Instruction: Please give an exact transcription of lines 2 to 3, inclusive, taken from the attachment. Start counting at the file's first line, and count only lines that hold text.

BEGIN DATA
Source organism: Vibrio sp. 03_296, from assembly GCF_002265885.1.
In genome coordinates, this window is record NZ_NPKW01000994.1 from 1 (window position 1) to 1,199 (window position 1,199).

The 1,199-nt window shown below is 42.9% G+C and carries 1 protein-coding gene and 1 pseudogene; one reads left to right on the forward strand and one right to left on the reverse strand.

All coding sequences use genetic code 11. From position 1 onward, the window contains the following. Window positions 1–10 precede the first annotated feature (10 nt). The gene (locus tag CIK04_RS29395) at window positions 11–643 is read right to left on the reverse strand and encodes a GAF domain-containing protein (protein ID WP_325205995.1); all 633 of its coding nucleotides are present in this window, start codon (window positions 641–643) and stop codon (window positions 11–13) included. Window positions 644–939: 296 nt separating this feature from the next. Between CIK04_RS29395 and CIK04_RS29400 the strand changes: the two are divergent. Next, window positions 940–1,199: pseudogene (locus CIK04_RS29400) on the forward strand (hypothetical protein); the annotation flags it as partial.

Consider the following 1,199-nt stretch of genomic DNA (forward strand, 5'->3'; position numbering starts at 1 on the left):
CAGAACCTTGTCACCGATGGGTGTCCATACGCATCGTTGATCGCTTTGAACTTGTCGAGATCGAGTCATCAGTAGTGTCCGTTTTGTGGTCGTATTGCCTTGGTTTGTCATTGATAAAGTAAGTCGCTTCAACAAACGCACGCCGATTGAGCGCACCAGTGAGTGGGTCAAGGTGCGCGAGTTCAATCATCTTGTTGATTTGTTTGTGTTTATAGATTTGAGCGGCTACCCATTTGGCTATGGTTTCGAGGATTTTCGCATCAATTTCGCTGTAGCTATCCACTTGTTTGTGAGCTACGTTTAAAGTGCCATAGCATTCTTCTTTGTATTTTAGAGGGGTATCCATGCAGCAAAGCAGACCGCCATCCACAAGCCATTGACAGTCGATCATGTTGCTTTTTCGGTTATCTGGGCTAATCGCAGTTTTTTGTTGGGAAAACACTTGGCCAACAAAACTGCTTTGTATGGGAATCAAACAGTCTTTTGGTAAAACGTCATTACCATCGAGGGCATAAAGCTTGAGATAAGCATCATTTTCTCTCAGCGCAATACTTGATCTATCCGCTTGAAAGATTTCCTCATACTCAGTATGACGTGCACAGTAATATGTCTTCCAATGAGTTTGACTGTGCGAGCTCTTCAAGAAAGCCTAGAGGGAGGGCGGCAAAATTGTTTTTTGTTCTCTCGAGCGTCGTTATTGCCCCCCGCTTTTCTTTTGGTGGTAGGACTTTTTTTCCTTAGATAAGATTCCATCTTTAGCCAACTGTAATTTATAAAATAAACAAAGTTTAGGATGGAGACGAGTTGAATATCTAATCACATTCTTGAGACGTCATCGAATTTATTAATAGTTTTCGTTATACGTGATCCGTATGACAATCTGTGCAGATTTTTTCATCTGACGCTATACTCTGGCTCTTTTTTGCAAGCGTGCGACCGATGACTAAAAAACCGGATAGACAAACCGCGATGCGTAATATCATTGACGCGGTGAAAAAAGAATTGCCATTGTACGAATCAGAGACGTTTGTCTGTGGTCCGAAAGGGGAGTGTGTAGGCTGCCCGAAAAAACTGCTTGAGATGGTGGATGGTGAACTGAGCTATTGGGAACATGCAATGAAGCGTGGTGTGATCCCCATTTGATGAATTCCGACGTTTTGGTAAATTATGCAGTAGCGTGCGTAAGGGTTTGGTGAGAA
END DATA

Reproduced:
In genome coordinates, this window is record NZ_NPKW01000994.1 from 1 (window position 1) to 1,199 (window position 1,199).

The 1,199-nt window shown below is 42.9% G+C and carries 1 protein-coding gene and 1 pseudogene; one reads left to right on the forward strand and one right to left on the reverse strand.